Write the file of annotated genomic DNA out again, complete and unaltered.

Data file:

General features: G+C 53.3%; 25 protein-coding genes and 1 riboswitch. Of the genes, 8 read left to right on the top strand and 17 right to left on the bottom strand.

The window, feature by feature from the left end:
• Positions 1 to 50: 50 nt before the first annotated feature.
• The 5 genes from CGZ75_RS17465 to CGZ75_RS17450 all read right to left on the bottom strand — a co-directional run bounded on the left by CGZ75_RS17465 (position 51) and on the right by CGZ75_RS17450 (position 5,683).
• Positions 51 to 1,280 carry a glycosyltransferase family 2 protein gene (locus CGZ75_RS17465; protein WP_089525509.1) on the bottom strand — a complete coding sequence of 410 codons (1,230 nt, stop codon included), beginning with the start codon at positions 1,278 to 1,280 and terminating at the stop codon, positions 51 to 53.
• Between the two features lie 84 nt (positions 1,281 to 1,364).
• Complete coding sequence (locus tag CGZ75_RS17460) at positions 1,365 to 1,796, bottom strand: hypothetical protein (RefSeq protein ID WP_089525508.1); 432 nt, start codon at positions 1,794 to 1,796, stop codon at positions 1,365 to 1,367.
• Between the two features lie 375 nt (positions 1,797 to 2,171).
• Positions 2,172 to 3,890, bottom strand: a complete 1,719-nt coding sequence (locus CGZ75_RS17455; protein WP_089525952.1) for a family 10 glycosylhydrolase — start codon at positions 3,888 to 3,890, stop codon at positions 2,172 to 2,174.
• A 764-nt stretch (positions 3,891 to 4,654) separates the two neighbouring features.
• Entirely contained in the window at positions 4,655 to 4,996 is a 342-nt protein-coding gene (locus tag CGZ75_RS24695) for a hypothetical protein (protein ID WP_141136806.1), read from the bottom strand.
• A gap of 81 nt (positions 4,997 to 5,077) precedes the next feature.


General features: G+C 53.3%; 25 protein-coding genes and 1 riboswitch. Of the genes, 8 read left to right on the top strand and 17 right to left on the bottom strand.

The window, feature by feature from the left end:
• Positions 1 to 50: 50 nt before the first annotated feature.
• The 5 genes from CGZ75_RS17465 to CGZ75_RS17450 all read right to left on the bottom strand — a co-directional run bounded on the left by CGZ75_RS17465 (position 51) and on the right by CGZ75_RS17450 (position 5,683).
• Positions 51 to 1,280 carry a glycosyltransferase family 2 protein gene (locus CGZ75_RS17465; protein WP_089525509.1) on the bottom strand — a complete coding sequence of 410 codons (1,230 nt, stop codon included), beginning with the start codon at positions 1,278 to 1,280 and terminating at the stop codon, positions 51 to 53.
• Between the two features lie 84 nt (positions 1,281 to 1,364).
• Complete coding sequence (locus tag CGZ75_RS17460) at positions 1,365 to 1,796, bottom strand: hypothetical protein (RefSeq protein ID WP_089525508.1); 432 nt, start codon at positions 1,794 to 1,796, stop codon at positions 1,365 to 1,367.
• Between the two features lie 375 nt (positions 1,797 to 2,171).
• Positions 2,172 to 3,890, bottom strand: a complete 1,719-nt coding sequence (locus CGZ75_RS17455; protein WP_089525952.1) for a family 10 glycosylhydrolase — start codon at positions 3,888 to 3,890, stop codon at positions 2,172 to 2,174.
• A 764-nt stretch (positions 3,891 to 4,654) separates the two neighbouring features.
• Entirely contained in the window at positions 4,655 to 4,996 is a 342-nt protein-coding gene (locus tag CGZ75_RS24695) for a hypothetical protein (protein ID WP_141136806.1), read from the bottom strand.
• A gap of 81 nt (positions 4,997 to 5,077) precedes the next feature.